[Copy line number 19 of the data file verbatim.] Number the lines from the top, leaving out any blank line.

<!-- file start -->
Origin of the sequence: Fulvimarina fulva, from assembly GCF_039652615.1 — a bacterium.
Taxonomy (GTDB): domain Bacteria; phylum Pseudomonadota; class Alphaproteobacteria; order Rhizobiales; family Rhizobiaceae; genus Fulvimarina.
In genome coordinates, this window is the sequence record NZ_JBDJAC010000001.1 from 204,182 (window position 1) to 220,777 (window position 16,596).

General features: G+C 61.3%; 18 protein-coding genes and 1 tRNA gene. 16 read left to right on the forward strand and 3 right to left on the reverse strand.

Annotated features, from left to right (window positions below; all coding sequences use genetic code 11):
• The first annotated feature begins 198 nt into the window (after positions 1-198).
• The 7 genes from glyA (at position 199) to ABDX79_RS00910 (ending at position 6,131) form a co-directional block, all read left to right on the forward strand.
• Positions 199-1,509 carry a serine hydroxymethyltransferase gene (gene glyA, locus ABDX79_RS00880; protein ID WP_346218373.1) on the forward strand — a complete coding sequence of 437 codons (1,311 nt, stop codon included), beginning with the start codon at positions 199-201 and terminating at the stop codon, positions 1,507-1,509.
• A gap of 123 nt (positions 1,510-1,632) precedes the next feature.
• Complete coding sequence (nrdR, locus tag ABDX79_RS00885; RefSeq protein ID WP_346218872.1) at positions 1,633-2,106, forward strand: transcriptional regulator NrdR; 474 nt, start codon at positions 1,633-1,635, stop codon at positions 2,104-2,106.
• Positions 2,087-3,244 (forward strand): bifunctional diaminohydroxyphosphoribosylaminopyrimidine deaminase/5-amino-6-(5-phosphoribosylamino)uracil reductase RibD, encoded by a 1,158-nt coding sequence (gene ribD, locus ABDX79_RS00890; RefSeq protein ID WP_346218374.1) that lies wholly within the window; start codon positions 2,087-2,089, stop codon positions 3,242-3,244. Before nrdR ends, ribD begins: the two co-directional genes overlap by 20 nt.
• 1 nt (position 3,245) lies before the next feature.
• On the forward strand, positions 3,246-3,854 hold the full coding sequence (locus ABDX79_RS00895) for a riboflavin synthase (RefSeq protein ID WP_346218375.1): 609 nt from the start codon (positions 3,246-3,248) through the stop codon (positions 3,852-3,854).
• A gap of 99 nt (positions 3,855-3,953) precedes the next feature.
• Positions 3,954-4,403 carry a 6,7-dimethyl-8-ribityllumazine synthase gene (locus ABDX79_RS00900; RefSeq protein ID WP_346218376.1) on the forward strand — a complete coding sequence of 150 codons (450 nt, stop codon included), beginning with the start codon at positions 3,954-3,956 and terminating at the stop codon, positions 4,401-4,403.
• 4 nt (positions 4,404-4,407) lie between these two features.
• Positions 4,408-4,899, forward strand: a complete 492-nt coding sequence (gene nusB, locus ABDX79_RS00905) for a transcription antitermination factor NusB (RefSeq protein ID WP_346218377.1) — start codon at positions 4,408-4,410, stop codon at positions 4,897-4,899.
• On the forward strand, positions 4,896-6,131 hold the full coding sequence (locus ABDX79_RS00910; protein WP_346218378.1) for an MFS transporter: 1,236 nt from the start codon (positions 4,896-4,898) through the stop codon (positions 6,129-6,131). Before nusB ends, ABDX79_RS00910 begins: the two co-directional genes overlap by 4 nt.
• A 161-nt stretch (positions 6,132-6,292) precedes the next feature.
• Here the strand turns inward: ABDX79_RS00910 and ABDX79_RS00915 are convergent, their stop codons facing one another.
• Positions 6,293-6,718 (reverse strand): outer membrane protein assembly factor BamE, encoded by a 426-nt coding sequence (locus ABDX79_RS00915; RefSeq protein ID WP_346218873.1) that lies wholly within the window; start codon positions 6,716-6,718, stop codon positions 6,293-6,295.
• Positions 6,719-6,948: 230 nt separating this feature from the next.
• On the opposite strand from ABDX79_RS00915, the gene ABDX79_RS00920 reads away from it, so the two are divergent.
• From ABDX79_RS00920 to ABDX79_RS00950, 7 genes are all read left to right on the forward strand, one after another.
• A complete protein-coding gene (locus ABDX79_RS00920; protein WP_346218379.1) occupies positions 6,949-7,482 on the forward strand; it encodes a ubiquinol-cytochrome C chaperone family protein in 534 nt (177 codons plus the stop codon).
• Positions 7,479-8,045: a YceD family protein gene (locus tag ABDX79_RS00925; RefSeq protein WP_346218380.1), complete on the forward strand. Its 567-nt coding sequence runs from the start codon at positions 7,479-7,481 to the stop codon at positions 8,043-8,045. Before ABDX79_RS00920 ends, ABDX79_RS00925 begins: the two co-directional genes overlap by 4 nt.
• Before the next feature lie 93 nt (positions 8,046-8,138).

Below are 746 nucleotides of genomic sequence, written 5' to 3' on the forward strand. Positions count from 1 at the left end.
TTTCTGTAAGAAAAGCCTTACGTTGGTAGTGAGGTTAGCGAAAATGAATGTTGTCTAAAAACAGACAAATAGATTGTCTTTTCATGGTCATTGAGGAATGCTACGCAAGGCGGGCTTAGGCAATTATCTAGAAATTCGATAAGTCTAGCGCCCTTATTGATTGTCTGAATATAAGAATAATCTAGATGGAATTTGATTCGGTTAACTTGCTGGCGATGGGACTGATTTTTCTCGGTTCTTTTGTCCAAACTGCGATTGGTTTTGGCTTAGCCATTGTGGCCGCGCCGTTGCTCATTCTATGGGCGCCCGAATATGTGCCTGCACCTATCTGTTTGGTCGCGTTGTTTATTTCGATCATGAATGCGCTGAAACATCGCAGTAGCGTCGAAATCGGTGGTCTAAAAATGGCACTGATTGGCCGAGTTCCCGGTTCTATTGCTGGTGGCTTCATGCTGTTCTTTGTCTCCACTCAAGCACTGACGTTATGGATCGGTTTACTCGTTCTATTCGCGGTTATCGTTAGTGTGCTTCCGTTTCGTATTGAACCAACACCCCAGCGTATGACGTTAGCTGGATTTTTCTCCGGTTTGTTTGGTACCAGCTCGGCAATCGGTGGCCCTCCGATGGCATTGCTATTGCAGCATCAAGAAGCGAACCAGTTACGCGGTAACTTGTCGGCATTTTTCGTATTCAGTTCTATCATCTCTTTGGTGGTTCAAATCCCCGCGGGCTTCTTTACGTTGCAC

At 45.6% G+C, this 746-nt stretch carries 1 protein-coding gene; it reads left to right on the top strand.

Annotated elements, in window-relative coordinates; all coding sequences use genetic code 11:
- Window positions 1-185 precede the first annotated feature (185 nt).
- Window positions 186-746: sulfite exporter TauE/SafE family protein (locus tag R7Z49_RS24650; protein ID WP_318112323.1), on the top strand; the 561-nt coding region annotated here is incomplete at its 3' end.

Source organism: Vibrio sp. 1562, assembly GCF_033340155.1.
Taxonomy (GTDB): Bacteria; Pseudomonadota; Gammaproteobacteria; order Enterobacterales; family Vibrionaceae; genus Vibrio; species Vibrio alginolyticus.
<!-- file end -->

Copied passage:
• A 161-nt stretch (positions 6,132-6,292) precedes the next feature.